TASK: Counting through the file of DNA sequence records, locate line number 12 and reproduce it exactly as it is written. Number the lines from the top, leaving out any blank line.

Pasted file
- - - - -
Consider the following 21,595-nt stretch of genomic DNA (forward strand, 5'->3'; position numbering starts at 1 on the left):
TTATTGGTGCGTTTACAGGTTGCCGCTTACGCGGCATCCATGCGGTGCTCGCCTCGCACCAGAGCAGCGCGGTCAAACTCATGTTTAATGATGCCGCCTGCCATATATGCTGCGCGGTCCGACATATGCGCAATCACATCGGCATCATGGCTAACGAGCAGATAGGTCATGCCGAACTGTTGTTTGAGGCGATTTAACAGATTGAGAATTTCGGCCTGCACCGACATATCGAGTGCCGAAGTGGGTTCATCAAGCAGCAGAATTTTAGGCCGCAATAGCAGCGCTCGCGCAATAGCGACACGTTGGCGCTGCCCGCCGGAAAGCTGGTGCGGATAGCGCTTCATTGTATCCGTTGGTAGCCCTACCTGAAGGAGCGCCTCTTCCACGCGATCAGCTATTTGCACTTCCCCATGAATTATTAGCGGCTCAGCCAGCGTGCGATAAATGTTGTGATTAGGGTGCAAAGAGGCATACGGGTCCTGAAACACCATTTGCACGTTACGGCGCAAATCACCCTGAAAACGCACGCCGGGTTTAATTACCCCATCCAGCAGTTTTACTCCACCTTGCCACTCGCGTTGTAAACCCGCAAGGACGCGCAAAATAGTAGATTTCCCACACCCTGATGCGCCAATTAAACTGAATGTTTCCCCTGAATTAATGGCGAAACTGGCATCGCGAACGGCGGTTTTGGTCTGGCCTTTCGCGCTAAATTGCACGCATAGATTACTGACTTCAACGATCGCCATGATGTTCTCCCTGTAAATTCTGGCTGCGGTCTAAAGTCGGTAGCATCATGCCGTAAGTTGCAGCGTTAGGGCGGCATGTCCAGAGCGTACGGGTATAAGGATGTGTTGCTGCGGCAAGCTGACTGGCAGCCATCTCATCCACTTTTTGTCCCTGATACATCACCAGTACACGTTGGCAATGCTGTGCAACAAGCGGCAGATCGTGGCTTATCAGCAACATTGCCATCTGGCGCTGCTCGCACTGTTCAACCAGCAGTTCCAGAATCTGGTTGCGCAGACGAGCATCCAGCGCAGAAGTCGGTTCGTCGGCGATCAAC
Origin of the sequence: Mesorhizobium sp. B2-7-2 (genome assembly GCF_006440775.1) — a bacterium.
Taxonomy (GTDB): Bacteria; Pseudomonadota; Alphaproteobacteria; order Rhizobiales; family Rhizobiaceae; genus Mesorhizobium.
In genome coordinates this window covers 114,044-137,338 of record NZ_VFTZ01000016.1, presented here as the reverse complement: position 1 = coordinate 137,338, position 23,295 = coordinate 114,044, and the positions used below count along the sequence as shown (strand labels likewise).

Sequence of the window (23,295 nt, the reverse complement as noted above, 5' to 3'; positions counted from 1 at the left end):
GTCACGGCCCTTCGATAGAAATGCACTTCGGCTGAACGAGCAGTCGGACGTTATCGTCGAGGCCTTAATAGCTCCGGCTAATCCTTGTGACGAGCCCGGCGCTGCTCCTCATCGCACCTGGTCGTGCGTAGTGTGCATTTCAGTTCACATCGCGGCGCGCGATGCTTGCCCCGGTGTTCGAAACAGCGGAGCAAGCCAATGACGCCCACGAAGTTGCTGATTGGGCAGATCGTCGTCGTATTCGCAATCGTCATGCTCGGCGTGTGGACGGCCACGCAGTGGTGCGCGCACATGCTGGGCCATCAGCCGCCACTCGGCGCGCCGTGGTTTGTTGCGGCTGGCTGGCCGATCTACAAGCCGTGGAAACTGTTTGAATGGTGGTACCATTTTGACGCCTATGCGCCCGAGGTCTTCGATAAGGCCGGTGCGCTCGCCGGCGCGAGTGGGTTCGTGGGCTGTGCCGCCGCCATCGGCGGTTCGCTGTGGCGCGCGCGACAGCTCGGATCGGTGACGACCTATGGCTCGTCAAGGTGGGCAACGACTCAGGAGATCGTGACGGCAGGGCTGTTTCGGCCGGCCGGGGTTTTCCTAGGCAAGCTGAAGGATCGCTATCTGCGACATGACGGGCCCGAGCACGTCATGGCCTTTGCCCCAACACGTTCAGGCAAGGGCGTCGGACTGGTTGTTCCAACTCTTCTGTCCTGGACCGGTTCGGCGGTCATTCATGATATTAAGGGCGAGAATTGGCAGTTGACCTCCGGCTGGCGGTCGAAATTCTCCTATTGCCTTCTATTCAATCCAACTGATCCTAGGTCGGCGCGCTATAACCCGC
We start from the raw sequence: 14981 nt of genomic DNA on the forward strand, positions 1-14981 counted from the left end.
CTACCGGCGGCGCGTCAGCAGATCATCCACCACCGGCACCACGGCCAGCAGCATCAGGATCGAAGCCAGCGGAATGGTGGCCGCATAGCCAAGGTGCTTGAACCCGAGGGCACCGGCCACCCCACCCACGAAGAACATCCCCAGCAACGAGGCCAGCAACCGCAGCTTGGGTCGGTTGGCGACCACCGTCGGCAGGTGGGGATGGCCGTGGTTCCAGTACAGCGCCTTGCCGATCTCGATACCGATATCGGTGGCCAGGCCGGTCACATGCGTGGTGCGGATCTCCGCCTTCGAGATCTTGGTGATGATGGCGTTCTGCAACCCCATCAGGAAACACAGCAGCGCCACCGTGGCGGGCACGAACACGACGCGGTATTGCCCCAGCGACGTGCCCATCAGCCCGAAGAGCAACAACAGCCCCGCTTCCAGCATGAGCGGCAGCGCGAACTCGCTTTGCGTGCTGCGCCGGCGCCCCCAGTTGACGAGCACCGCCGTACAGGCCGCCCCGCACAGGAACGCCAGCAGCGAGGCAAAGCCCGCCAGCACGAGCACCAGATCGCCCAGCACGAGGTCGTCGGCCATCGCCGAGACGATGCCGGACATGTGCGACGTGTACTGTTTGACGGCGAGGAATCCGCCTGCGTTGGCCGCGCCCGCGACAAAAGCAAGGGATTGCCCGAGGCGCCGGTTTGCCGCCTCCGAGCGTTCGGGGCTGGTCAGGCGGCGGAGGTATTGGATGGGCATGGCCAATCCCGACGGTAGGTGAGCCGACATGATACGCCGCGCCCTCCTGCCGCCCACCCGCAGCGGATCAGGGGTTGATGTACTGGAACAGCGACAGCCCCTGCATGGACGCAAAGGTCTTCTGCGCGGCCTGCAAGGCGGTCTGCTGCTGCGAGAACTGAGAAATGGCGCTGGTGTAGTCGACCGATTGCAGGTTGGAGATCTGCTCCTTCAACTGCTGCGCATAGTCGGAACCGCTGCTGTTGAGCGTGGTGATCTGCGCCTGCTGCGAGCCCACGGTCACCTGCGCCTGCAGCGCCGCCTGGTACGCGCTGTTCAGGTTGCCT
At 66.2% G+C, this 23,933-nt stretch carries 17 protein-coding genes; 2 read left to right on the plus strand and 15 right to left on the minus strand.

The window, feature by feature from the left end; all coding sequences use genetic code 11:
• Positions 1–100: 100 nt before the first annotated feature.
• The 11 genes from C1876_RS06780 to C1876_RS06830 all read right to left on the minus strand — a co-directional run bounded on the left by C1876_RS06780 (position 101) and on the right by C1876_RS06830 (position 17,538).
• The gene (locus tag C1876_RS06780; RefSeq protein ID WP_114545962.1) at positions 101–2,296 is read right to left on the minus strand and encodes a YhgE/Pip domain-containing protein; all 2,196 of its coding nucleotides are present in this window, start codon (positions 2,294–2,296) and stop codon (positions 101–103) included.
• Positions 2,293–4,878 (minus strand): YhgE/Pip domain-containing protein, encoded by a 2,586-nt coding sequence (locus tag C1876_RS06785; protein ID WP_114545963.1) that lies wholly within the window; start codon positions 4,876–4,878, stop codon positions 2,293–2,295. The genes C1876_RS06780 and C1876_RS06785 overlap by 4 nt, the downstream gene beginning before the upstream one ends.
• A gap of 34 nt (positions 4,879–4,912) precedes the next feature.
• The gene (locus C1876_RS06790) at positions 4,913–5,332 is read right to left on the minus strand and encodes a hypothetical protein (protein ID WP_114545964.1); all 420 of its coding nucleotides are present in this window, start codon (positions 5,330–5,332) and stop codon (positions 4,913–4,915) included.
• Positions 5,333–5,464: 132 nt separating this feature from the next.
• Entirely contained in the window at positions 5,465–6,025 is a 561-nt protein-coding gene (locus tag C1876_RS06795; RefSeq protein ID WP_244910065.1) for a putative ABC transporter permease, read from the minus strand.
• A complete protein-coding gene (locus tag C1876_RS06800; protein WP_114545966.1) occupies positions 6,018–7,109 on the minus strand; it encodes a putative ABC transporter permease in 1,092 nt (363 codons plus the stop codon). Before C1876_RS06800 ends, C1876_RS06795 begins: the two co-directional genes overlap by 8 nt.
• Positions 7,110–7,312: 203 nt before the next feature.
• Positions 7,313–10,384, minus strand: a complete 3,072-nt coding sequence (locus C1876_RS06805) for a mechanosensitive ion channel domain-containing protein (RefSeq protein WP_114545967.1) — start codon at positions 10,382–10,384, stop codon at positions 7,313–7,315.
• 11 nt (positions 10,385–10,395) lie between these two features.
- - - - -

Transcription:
• Positions 1–100: 100 nt before the first annotated feature.